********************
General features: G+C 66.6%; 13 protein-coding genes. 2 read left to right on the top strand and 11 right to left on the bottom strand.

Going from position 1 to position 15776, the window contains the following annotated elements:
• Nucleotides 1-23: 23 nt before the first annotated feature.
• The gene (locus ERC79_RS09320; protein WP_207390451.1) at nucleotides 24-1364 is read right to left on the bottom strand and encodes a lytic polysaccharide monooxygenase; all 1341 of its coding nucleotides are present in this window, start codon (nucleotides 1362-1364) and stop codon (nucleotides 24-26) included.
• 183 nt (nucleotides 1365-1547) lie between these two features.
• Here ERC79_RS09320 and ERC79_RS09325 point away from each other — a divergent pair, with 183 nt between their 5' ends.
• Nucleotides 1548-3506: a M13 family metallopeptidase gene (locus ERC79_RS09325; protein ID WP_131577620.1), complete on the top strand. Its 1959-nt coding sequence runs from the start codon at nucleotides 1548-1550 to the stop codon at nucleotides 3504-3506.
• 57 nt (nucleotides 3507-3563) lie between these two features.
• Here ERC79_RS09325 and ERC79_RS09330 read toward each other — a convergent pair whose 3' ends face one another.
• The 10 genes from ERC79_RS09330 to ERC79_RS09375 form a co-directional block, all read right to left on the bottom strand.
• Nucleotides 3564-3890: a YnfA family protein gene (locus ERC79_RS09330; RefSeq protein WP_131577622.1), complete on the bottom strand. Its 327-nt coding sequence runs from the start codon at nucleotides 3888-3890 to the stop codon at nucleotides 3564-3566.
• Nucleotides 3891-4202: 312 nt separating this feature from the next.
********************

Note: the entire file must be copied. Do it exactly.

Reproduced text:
General features: G+C 66.6%; 13 protein-coding genes. 2 read left to right on the top strand and 11 right to left on the bottom strand.

Going from position 1 to position 15776, the window contains the following annotated elements:
• Nucleotides 1-23: 23 nt before the first annotated feature.
• The gene (locus ERC79_RS09320; protein WP_207390451.1) at nucleotides 24-1364 is read right to left on the bottom strand and encodes a lytic polysaccharide monooxygenase; all 1341 of its coding nucleotides are present in this window, start codon (nucleotides 1362-1364) and stop codon (nucleotides 24-26) included.
• 183 nt (nucleotides 1365-1547) lie between these two features.
• Here ERC79_RS09320 and ERC79_RS09325 point away from each other — a divergent pair, with 183 nt between their 5' ends.
• Nucleotides 1548-3506: a M13 family metallopeptidase gene (locus ERC79_RS09325; protein ID WP_131577620.1), complete on the top strand. Its 1959-nt coding sequence runs from the start codon at nucleotides 1548-1550 to the stop codon at nucleotides 3504-3506.
• 57 nt (nucleotides 3507-3563) lie between these two features.
• Here ERC79_RS09325 and ERC79_RS09330 read toward each other — a convergent pair whose 3' ends face one another.
• The 10 genes from ERC79_RS09330 to ERC79_RS09375 form a co-directional block, all read right to left on the bottom strand.
• Nucleotides 3564-3890: a YnfA family protein gene (locus ERC79_RS09330; RefSeq protein WP_131577622.1), complete on the bottom strand. Its 327-nt coding sequence runs from the start codon at nucleotides 3888-3890 to the stop codon at nucleotides 3564-3566.
• Nucleotides 3891-4202: 312 nt separating this feature from the next.